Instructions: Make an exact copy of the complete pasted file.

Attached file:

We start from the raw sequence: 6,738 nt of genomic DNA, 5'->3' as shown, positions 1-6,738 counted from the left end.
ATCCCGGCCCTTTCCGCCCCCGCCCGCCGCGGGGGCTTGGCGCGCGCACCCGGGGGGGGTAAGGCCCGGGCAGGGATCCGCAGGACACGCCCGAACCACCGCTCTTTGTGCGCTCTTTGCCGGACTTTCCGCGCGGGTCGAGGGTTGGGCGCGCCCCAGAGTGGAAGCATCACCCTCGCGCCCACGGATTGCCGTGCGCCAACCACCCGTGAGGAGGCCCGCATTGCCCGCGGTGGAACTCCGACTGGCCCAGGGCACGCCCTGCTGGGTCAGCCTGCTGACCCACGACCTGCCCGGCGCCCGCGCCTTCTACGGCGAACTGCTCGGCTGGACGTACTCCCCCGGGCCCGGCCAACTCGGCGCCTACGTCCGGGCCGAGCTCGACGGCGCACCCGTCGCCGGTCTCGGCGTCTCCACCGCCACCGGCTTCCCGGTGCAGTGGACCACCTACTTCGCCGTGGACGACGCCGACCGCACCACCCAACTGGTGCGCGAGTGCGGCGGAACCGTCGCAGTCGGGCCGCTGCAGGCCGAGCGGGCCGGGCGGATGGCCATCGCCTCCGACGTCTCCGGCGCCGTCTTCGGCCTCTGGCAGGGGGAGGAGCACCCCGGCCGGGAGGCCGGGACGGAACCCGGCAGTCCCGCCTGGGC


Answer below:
We start from the raw sequence: 6,738 nt of genomic DNA, 5'->3' as shown, positions 1-6,738 counted from the left end.
ATCCCGGCCCTTTCCGCCCCCGCCCGCCGCGGGGGCTTGGCGCGCGCACCCGGGGGGGGTAAGGCCCGGGCAGGGATCCGCAGGACACGCCCGAACCACCGCTCTTTGTGCGCTCTTTGCCGGACTTTCCGCGCGGGTCGAGGGTTGGGCGCGCCCCAGAGTGGAAGCATCACCCTCGCGCCCACGGATTGCCGTGCGCCAACCACCCGTGAGGAGGCCCGCATTGCCCGCGGTGGAACTCCGACTGGCCCAGGGCACGCCCTGCTGGGTCAGCCTGCTGACCCACGACCTGCCCGGCGCCCGCGCCTTCTACGGCGAACTGCTCGGCTGGACGTACTCCCCCGGGCCCGGCCAACTCGGCGCCTACGTCCGGGCCGAGCTCGACGGCGCACCCGTCGCCGGTCTCGGCGTCTCCACCGCCACCGGCTTCCCGGTGCAGTGGACCACCTACTTCGCCGTGGACGACGCCGACCGCACCACCCAACTGGTGCGCGAGTGCGGCGGAACCGTCGCAGTCGGGCCGCTGCAGGCCGAGCGGGCCGGGCGGATGGCCATCGCCTCCGACGTCTCCGGCGCCGTCTTCGGCCTCTGGCAGGGGGAGGAGCACCCCGGCCGGGAGGCCGGGACGGAACCCGGCAGTCCCGCCTGGGC